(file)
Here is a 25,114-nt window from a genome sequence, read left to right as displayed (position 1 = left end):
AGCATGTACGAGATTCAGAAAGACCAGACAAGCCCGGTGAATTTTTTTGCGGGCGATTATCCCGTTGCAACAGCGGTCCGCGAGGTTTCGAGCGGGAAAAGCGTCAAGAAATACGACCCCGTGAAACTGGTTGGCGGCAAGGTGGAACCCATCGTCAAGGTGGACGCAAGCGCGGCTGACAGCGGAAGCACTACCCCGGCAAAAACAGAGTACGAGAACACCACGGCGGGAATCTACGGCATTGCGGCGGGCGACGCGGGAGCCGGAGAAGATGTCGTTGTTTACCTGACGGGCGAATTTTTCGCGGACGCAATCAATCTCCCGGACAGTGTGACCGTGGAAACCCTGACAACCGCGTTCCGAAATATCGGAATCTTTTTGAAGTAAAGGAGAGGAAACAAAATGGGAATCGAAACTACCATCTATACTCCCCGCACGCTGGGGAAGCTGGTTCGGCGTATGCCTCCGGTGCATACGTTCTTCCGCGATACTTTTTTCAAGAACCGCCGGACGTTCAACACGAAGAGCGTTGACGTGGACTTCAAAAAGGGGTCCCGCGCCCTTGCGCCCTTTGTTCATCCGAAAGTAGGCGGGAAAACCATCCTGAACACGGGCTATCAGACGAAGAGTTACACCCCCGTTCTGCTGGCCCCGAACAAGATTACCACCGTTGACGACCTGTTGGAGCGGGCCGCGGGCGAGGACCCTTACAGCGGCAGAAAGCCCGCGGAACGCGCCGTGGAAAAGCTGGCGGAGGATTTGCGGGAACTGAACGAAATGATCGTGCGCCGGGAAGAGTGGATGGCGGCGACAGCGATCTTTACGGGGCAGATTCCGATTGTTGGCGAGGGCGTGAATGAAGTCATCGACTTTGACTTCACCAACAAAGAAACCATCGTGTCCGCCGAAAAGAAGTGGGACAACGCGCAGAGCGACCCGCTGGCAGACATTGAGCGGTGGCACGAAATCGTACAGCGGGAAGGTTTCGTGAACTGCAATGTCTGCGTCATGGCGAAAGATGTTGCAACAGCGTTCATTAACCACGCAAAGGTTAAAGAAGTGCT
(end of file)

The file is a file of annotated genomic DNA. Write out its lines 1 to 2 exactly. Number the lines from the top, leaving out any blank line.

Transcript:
Here is a 25,114-nt window from a genome sequence, read left to right as displayed (position 1 = left end):
AGCATGTACGAGATTCAGAAAGACCAGACAAGCCCGGTGAATTTTTTTGCGGGCGATTATCCCGTTGCAACAGCGGTCCGCGAGGTTTCGAGCGGGAAAAGCGTCAAGAAATACGACCCCGTGAAACTGGTTGGCGGCAAGGTGGAACCCATCGTCAAGGTGGACGCAAGCGCGGCTGACAGCGGAAGCACTACCCCGGCAAAAACAGAGTACGAGAACACCACGGCGGGAATCTACGGCATTGCGGCGGGCGACGCGGGAGCCGGAGAAGATGTCGTTGTTTACCTGACGGGCGAATTTTTCGCGGACGCAATCAATCTCCCGGACAGTGTGACCGTGGAAACCCTGACAACCGCGTTCCGAAATATCGGAATCTTTTTGAAGTAAAGGAGAGGAAACAAAATGGGAATCGAAACTACCATCTATACTCCCCGCACGCTGGGGAAGCTGGTTCGGCGTATGCCTCCGGTGCATACGTTCTTCCGCGATACTTTTTTCAAGAACCGCCGGACGTTCAACACGAAGAGCGTTGACGTGGACTTCAAAAAGGGGTCCCGCGCCCTTGCGCCCTTTGTTCATCCGAAAGTAGGCGGGAAAACCATCCTGAACACGGGCTATCAGACGAAGAGTTACACCCCCGTTCTGCTGGCCCCGAACAAGATTACCACCGTTGACGACCTGTTGGAGCGGGCCGCGGGCGAGGACCCTTACAGCGGCAGAAAGCCCGCGGAACGCGCCGTGGAAAAGCTGGCGGAGGATTTGCGGGAACTGAACGAAATGATCGTGCGCCGGGAAGAGTGGATGGCGGCGACAGCGATCTTTACGGGGCAGATTCCGATTGTTGGCGAGGGCGTGAATGAAGTCATCGACTTTGACTTCACCAACAAAGAAACCATCGTGTCCGCCGAAAAGAAGTGGGACAACGCGCAGAGCGACCCGCTGGCAGACATTGAGCGGTGGCACGAAATCGTACAGCGGGAAGGTTTCGTGAACTGCAATGTCTGCGTCATGGCGAAAGATGTTGCAACAGCGTTCATTAACCACGCAAAGGTTAAAGAAGTGCT